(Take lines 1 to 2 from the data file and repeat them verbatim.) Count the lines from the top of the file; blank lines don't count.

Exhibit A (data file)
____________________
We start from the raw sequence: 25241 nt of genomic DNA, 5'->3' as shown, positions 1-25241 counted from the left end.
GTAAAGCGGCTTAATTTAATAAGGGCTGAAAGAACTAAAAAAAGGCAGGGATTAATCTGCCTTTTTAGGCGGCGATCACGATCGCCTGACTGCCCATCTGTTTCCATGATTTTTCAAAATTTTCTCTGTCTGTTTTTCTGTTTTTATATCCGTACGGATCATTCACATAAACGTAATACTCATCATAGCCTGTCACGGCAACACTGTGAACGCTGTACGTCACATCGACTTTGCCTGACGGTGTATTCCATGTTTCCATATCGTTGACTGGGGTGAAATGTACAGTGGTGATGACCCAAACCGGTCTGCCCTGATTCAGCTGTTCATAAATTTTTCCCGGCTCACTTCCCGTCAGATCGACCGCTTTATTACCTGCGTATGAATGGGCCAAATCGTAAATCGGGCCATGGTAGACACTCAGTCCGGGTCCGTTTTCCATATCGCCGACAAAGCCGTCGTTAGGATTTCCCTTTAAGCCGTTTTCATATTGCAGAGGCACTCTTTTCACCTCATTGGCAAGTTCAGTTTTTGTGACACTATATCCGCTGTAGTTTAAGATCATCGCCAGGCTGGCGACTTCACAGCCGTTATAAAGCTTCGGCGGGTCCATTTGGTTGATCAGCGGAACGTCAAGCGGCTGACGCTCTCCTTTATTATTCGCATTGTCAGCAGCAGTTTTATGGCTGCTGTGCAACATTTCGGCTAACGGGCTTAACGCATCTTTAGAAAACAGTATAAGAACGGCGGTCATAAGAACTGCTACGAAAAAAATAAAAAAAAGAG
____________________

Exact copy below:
We start from the raw sequence: 25241 nt of genomic DNA, 5'->3' as shown, positions 1-25241 counted from the left end.
GTAAAGCGGCTTAATTTAATAAGGGCTGAAAGAACTAAAAAAAGGCAGGGATTAATCTGCCTTTTTAGGCGGCGATCACGATCGCCTGACTGCCCATCTGTTTCCATGATTTTTCAAAATTTTCTCTGTCTGTTTTTCTGTTTTTATATCCGTACGGATCATTCACATAAACGTAATACTCATCATAGCCTGTCACGGCAACACTGTGAACGCTGTACGTCACATCGACTTTGCCTGACGGTGTATTCCATGTTTCCATATCGTTGACTGGGGTGAAATGTACAGTGGTGATGACCCAAACCGGTCTGCCCTGATTCAGCTGTTCATAAATTTTTCCCGGCTCACTTCCCGTCAGATCGACCGCTTTATTACCTGCGTATGAATGGGCCAAATCGTAAATCGGGCCATGGTAGACACTCAGTCCGGGTCCGTTTTCCATATCGCCGACAAAGCCGTCGTTAGGATTTCCCTTTAAGCCGTTTTCATATTGCAGAGGCACTCTTTTCACCTCATTGGCAAGTTCAGTTTTTGTGACACTATATCCGCTGTAGTTTAAGATCATCGCCAGGCTGGCGACTTCACAGCCGTTATAAAGCTTCGGCGGGTCCATTTGGTTGATCAGCGGAACGTCAAGCGGCTGACGCTCTCCTTTATTATTCGCATTGTCAGCAGCAGTTTTATGGCTGCTGTGCAACATTTCGGCTAACGGGCTTAACGCATCTTTAGAAAACAGTATAAGAACGGCGGTCATAAGAACTGCTACGAAAAAAATAAAAAAAAGAG